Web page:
The unconfined compressive strength (UCS) of rock is a basic parameter for the design of foundations resting on rock. However, it is often very difficult to retrieve intact rock core specimens for the UCS test due to mechanical breaking or natural fracturing of the rock core during the drilling process. In such cases, it becomes obligatory to correlate UCS values based on the point load strength index test results. Correlation between the UCS and the point load strength index test results has been observed to be inconsistent in many instances and hence a need for another such correlation with a relatively higher degree of accuracy to predict UCS values of rock sample has been generated. An endeavor has been made to correlate the UCS value based on the test results of a splitting tensile strength test (STS) by conducting both the tests on various rock samples. Though the UCS test provides compressive strength and the STS test provides tensile strength of a rock, a dimensional analysis technique has been used to correlate these properties. The predicted UCS results are compared with the actual lab UCS test results to validate the mathematical equation thus developed. It has been observed from comparison that this equation can be used to predict UCS values from STS results with a fair degree of accuracy. Thus the Dimensional analysis has established a provisional rule-of-thumb to correlate the UCS with STS test results and further proved that, it is an easy and sufficiently accurate analytical tool. © 2015, Springer International Publishing Switzerland.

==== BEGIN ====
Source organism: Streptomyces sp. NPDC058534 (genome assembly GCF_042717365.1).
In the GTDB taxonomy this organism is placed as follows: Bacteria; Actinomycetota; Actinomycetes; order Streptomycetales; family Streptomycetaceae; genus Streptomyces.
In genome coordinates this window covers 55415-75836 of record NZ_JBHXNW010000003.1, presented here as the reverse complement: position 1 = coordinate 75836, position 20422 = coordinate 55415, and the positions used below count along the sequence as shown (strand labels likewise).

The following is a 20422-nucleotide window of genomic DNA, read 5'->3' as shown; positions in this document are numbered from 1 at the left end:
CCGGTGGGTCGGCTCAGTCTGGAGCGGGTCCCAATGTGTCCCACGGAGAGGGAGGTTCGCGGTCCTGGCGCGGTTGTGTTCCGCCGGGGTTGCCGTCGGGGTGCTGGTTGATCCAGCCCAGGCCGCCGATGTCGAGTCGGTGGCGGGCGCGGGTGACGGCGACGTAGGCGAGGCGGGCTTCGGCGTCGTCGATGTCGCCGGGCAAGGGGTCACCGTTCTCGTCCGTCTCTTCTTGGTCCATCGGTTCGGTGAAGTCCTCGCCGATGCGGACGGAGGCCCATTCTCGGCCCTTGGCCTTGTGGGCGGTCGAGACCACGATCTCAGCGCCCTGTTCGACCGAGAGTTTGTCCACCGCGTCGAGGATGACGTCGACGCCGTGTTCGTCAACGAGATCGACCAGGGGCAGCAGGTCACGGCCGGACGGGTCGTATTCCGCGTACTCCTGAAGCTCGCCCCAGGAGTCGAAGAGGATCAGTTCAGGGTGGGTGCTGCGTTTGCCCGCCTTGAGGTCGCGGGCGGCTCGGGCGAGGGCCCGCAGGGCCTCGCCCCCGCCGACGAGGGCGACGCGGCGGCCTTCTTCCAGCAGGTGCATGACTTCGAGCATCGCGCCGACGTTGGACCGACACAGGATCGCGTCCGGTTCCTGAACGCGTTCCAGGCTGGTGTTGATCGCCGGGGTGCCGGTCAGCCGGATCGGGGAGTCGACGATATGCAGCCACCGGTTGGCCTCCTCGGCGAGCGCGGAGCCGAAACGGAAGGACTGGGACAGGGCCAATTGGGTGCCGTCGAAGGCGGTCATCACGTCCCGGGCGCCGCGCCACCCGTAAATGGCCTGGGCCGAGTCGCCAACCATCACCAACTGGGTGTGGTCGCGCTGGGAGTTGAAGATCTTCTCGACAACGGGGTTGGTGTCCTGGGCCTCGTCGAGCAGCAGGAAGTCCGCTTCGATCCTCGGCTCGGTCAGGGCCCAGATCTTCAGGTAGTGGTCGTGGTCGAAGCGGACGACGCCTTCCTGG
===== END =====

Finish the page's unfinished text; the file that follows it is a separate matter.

Shiau J.,University of Southern Queensland | Buttling S.,Geotechnical Engineer | Sams M.,University of Southern Queensland
Electronic Journal of Geotechnical Engineering | Year: 2015

The current methods of engineering education are under significant pressure to reform. Increasing complaints from industry regarding graduates being inadequately prepared, high failure rates among most engineering programs, and results from a number of engineering education research studies showing problems with traditional teaching methods; this is forcing a push towards different approaches. In an undergraduate geotechnical engineering course at the University of Southern Queensland (USQ), a project-based learning (PBL) assignment has been developed and used for the past three years. It is for slope stability and bearing capacity problems revolving around a real life building collapse in Shanghai in 2009. During this assignment, students are tasked with determining the cause of collapse using computer software, and presenting it in a technical report. Feedback from students has been positive, and samples of this have been provided. This paper describes the development of this assignment, with both the advantages and the challenges. © 2015 EJGE.